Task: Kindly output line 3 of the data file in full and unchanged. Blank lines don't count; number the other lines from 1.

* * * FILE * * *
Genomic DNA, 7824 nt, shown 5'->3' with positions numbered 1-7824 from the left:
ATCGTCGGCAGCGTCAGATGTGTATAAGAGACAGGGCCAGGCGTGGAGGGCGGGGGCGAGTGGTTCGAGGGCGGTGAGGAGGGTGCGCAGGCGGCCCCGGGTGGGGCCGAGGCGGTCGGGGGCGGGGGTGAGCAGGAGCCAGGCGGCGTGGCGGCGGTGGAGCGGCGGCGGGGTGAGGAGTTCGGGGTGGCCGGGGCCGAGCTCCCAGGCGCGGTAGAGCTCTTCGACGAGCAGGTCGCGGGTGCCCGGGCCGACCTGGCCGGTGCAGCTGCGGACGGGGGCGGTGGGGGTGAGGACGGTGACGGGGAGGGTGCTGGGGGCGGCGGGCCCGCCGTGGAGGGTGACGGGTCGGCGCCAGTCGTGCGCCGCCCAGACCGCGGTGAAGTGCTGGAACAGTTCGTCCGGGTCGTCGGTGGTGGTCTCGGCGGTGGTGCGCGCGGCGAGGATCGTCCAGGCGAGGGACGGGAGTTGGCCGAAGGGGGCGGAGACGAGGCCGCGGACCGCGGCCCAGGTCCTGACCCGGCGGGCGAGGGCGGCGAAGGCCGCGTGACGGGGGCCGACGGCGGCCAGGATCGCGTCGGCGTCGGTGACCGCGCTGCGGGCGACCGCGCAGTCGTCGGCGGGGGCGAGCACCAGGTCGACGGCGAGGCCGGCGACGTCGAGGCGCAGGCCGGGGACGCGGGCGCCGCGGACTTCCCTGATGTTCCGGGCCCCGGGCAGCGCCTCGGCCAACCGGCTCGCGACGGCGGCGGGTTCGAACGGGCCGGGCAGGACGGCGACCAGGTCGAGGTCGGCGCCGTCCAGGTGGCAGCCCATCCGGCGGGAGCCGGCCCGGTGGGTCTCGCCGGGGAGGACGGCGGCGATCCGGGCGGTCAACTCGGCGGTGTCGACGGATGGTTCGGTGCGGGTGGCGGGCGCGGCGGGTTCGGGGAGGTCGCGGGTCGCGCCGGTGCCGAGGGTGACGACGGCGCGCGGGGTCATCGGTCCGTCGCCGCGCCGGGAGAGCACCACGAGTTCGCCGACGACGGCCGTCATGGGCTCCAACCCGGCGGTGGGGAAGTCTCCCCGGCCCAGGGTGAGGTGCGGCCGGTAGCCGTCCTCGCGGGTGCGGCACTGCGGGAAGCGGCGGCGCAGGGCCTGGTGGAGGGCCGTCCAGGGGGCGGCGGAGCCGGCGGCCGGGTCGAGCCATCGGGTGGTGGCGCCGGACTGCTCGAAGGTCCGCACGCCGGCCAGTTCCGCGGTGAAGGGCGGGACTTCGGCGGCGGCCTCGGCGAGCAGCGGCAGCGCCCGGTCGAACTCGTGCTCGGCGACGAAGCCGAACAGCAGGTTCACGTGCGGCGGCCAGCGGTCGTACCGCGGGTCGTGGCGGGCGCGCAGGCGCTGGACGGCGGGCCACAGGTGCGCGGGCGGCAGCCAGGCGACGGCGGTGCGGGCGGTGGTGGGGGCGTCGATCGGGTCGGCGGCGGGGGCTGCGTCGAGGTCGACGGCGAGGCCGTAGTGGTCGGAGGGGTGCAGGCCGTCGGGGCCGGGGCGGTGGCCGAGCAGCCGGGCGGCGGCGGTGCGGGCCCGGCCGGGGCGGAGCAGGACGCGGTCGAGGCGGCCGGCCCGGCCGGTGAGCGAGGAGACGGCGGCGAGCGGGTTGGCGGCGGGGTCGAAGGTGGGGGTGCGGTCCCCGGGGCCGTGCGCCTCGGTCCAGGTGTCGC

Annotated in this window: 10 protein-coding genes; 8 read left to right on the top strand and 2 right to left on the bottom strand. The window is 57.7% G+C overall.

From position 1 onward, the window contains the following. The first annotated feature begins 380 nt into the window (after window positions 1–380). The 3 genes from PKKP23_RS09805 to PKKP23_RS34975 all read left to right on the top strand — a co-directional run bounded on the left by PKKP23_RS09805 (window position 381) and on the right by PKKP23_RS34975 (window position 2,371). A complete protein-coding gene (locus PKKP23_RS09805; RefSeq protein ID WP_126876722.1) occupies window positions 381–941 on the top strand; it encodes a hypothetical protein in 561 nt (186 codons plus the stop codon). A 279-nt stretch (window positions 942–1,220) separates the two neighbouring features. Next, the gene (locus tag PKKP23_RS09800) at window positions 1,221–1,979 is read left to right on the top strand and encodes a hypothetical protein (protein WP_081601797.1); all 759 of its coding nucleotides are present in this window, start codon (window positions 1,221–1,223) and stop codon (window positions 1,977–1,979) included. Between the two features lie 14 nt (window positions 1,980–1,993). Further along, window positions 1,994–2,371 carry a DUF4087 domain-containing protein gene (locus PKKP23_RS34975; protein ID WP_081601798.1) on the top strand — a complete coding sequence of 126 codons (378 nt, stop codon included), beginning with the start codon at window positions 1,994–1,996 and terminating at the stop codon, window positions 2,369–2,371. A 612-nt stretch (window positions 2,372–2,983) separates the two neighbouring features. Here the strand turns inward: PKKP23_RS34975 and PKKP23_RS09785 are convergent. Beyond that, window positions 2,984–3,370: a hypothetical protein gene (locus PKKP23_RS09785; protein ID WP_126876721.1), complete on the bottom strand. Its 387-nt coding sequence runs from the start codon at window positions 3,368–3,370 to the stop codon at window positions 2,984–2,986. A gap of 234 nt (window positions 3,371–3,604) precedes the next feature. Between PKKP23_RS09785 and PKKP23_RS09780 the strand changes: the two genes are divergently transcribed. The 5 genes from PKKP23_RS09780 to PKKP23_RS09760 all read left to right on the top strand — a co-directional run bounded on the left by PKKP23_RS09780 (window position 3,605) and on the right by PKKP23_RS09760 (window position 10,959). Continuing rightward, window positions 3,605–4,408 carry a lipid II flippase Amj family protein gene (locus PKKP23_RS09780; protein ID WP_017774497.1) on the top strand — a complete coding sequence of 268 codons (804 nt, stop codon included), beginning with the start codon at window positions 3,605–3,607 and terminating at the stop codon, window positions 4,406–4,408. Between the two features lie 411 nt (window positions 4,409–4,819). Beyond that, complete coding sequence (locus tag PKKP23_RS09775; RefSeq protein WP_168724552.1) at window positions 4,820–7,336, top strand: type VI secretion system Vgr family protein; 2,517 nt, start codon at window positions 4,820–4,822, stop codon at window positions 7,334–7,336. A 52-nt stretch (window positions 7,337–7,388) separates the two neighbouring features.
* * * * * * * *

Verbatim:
Annotated in this window: 10 protein-coding genes; 8 read left to right on the top strand and 2 right to left on the bottom strand. The window is 57.7% G+C overall.